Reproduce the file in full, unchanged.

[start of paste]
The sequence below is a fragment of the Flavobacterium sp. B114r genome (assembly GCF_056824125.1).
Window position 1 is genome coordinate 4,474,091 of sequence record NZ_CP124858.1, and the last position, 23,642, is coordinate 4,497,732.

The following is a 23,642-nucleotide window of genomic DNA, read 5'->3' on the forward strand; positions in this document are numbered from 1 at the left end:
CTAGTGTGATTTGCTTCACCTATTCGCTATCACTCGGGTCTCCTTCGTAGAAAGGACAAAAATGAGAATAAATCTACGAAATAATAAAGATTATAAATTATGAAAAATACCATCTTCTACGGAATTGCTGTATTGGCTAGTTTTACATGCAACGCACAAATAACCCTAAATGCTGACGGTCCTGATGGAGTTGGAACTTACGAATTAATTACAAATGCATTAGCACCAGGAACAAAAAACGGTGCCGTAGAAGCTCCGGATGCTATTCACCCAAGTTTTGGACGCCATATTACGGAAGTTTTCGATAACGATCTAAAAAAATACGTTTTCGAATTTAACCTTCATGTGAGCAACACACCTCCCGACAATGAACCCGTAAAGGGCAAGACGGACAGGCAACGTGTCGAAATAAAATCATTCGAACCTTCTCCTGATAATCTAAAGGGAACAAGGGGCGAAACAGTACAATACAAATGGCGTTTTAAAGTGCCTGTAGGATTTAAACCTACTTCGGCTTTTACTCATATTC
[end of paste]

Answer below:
The sequence below is a fragment of the Flavobacterium sp. B114r genome (assembly GCF_056824125.1).
Window position 1 is genome coordinate 4,474,091 of sequence record NZ_CP124858.1, and the last position, 23,642, is coordinate 4,497,732.

The following is a 23,642-nucleotide window of genomic DNA, read 5'->3' on the forward strand; positions in this document are numbered from 1 at the left end:
CTAGTGTGATTTGCTTCACCTATTCGCTATCACTCGGGTCTCCTTCGTAGAAAGGACAAAAATGAGAATAAATCTACGAAATAATAAAGATTATAAATTATGAAAAATACCATCTTCTACGGAATTGCTGTATTGGCTAGTTTTACATGCAACGCACAAATAACCCTAAATGCTGACGGTCCTGATGGAGTTGGAACTTACGAATTAATTACAAATGCATTAGCACCAGGAACAAAAAACGGTGCCGTAGAAGCTCCGGATGCTATTCACCCAAGTTTTGGACGCCATATTACGGAAGTTTTCGATAACGATCTAAAAAAATACGTTTTCGAATTTAACCTTCATGTGAGCAACACACCTCCCGACAATGAACCCGTAAAGGGCAAGACGGACAGGCAACGTGTCGAAATAAAATCATTCGAACCTTCTCCTGATAATCTAAAGGGAACAAGGGGCGAAACAGTACAATACAAATGGCGTTTTAAAGTGCCTGTAGGATTTAAACCTACTTCGGCTTTTACTCATATTC